“I’m a variety junkie,” Hooper tells InDaily.
“When life gets boring, I think: What can I do to shake things up?”
Most recently, the Melbourne-based singer-songwriter stepped well outside her comfort zone by appearing on Channel Seven’s top-rating show The All New Monty: Ladies’ Night, which saw eight well-known women – including fellow singer Casey Donovan and former Olympian Lisa Curry – take off their tops to raise awareness of breast cancer.
She was also on TV screens in February as one of the musicians vying to be Australia’s entrant in the 2019 Eurovision, and has had a hectic year of live shows including touring solo on the back of the release of her pop-rock track “Data Dust” (performed for the Eurovision audition) and gigs with Killing Heidi.
For November Nights, at the Woodville Town Hall on November 8 and 9, Hooper will be part of an all-female line-up which on the first night includes Mojo Juju (winner of best album and best song at this year’s National Indigenous Music Awards) and Adelaide singer Alana Jagt. Performing on the second night will be Thando, Karen Lee Andrews, Caiti Baker and Jay Power.
“I jumped at it straight away – some gigs tick every box and this one did,” Hooper says.
“I love coming to Adelaide … and the line-up is just incredible.”
While Hooper is best-known as the frontwoman of Killing Heidi, the multi ARIA award-winning band she formed in high school with brother Jesse, in more recent years she has been forging a successful career as a solo artist with releases including the double EP Venom / New Magic – a kind of “before and after” collection documenting a relationship breakdown.
She admits it’s taken her a long time to feel comfortable performing solo, despite her confidence fronting a band.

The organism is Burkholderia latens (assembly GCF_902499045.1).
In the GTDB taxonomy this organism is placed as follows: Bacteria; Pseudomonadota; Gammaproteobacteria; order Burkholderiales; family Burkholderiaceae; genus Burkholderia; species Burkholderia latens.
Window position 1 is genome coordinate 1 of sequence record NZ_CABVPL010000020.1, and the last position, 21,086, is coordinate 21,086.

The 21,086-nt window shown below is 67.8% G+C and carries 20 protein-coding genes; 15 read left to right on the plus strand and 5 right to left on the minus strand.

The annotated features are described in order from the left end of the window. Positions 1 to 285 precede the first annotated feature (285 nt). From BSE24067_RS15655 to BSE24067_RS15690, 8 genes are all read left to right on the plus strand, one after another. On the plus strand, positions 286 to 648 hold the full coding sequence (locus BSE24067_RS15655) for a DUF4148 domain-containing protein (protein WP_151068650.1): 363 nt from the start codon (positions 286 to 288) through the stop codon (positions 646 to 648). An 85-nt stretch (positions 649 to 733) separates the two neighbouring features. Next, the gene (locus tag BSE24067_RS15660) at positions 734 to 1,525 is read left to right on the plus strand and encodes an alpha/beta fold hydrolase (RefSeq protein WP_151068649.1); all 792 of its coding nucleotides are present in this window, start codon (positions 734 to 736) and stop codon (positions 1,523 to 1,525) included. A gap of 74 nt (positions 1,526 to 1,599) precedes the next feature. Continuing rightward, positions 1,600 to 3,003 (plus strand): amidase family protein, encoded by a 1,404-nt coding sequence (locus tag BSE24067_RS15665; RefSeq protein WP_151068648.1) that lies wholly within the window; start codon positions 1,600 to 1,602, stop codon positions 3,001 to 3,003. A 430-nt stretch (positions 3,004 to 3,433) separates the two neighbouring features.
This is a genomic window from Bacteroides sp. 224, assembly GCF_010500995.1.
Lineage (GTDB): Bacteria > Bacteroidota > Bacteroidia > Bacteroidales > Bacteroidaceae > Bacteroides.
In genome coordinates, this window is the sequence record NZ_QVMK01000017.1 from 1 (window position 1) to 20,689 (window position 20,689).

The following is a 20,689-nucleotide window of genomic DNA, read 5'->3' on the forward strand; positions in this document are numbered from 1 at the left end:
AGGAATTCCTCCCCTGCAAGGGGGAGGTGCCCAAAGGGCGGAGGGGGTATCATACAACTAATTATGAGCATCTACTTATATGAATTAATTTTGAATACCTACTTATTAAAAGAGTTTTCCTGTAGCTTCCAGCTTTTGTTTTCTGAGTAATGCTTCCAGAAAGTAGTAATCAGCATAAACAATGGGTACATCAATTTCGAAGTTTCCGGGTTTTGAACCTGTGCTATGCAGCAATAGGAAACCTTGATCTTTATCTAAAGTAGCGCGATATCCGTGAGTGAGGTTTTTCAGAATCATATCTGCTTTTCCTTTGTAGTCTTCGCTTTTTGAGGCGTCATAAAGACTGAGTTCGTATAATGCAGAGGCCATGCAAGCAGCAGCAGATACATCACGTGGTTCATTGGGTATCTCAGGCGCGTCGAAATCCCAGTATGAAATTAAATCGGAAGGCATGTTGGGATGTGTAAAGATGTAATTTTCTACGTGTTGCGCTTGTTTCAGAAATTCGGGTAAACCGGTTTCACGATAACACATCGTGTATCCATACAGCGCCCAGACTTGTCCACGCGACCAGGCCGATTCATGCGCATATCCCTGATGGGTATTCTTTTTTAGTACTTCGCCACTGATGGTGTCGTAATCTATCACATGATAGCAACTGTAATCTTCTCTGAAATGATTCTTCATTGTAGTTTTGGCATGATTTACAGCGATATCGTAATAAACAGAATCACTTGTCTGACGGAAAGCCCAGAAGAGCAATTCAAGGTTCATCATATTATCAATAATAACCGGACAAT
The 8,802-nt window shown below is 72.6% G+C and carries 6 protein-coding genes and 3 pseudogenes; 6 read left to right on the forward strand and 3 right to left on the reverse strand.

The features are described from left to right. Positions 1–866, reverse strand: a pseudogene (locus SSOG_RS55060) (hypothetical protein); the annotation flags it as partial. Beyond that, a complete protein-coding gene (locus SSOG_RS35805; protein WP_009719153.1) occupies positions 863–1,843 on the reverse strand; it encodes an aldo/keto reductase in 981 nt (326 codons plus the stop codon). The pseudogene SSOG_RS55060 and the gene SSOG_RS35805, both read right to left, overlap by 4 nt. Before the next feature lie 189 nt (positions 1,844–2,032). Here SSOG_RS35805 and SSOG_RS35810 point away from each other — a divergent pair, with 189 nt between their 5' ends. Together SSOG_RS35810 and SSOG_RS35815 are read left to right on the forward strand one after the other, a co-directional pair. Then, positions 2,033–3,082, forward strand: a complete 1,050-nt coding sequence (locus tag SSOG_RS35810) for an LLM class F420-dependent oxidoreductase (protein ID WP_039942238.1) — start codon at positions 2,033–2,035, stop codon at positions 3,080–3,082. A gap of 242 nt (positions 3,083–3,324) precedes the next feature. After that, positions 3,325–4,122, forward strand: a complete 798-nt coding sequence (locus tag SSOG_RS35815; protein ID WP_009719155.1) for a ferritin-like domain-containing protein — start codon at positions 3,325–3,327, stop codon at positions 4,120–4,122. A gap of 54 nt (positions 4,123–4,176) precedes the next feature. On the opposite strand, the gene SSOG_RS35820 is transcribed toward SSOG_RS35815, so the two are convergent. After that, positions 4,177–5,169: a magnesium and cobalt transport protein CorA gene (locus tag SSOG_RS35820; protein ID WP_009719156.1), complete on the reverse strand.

“My standards were high trying to take that to a solo show. It’s a different kind of show, which is still intense and entertaining but not at all like a rock show.
“There’s a lot more talking and storytelling, so it’s more intimate, which is really nice.”
Audiences at November Nights can expect a set list that includes a mixture of Hooper’s solo material, including songs from Venom / New Magic, and at least one track, “Winter”, from her side project The Verses (a band which also features brother Jesse).
“It’s a really folk, almost country song with lots of harmonies and it’s my favourite at the moment because it’s most like where I’m going [with my music],” she says.
Hooper also often includes one or two covers in her solo shows – anything from Paul Kelly or Stevie Nicks, to Tears For Fears or The Eurythmics. One thing you won’t hear, however, is Killing Heidi material.
“I just feel like they are two different characters – they are two different ‘me’s,” she says.
After a 10-year break, Killing Heidi re-formed in 2016 after being invited to headline Victoria’s Queenscliff Music Festival for its 20th anniversary – which also happened to coincide with the 20th anniversary of the band being selected as Triple J Unearthed winners.
The show, says Hooper, was electric: “It just blew the roof off.”
Now she’s happy to be combining her solo work with regular performances with Killing Heidi, including a show in Perth straight after November Nights and as part of the line-up for next year’s Red Hot Summer tour which will come to Seppeltsfield in the Barossa at the end of March.
As for her self-proclaimed “pop witch” tag, Hooper says it stems from the idea that her music is catchy and accessible yet also comes from “a genuine place or a deeper place”.
“Pop can be meaningful and have healing power, and I see that as a form of magic … for me, performing music is also a form of ritual – I go to a place and I don’t phone it in.
“I don’t believe in getting up there unless you’re going to give it a lot of energy.”
November Nights is on November 8 and 9 at the Woodville Town Hall. Ella Hooper, Mojo Juju and Alana Jagt will perform on the first night, in a cabaret-style setting, and the venue will be turned into a dance floor on the second night, featuring performances by Thando, Karen Lee Andrews, Caiti Baker and Jay Power.